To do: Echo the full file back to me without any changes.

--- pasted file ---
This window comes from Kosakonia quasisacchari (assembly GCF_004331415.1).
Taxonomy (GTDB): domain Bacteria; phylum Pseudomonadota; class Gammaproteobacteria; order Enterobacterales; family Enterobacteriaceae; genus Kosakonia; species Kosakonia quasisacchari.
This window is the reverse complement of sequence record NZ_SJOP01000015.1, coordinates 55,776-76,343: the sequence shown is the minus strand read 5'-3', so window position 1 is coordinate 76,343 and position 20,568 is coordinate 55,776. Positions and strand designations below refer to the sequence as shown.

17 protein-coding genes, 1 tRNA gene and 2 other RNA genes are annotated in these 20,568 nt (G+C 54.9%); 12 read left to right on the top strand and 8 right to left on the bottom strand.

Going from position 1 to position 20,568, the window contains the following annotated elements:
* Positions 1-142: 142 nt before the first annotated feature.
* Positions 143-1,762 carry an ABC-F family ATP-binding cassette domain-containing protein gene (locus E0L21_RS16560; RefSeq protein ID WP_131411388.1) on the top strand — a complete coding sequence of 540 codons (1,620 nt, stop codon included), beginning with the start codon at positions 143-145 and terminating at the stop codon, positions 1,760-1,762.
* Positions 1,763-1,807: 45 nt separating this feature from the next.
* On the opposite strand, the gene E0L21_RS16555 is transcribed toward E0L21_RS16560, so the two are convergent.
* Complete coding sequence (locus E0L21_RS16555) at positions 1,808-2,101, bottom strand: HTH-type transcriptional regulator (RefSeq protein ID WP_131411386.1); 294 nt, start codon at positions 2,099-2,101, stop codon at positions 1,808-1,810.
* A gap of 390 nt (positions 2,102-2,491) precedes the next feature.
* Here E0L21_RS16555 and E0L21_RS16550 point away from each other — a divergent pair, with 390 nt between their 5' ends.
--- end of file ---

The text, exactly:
This window comes from Kosakonia quasisacchari (assembly GCF_004331415.1).
Taxonomy (GTDB): domain Bacteria; phylum Pseudomonadota; class Gammaproteobacteria; order Enterobacterales; family Enterobacteriaceae; genus Kosakonia; species Kosakonia quasisacchari.
This window is the reverse complement of sequence record NZ_SJOP01000015.1, coordinates 55,776-76,343: the sequence shown is the minus strand read 5'-3', so window position 1 is coordinate 76,343 and position 20,568 is coordinate 55,776. Positions and strand designations below refer to the sequence as shown.

17 protein-coding genes, 1 tRNA gene and 2 other RNA genes are annotated in these 20,568 nt (G+C 54.9%); 12 read left to right on the top strand and 8 right to left on the bottom strand.

Going from position 1 to position 20,568, the window contains the following annotated elements:
* Positions 1-142: 142 nt before the first annotated feature.
* Positions 143-1,762 carry an ABC-F family ATP-binding cassette domain-containing protein gene (locus E0L21_RS16560; RefSeq protein ID WP_131411388.1) on the top strand — a complete coding sequence of 540 codons (1,620 nt, stop codon included), beginning with the start codon at positions 143-145 and terminating at the stop codon, positions 1,760-1,762.
* Positions 1,763-1,807: 45 nt separating this feature from the next.
* On the opposite strand, the gene E0L21_RS16555 is transcribed toward E0L21_RS16560, so the two are convergent.
* Complete coding sequence (locus E0L21_RS16555) at positions 1,808-2,101, bottom strand: HTH-type transcriptional regulator (RefSeq protein ID WP_131411386.1); 294 nt, start codon at positions 2,099-2,101, stop codon at positions 1,808-1,810.
* A gap of 390 nt (positions 2,102-2,491) precedes the next feature.
* Here E0L21_RS16555 and E0L21_RS16550 point away from each other — a divergent pair, with 390 nt between their 5' ends.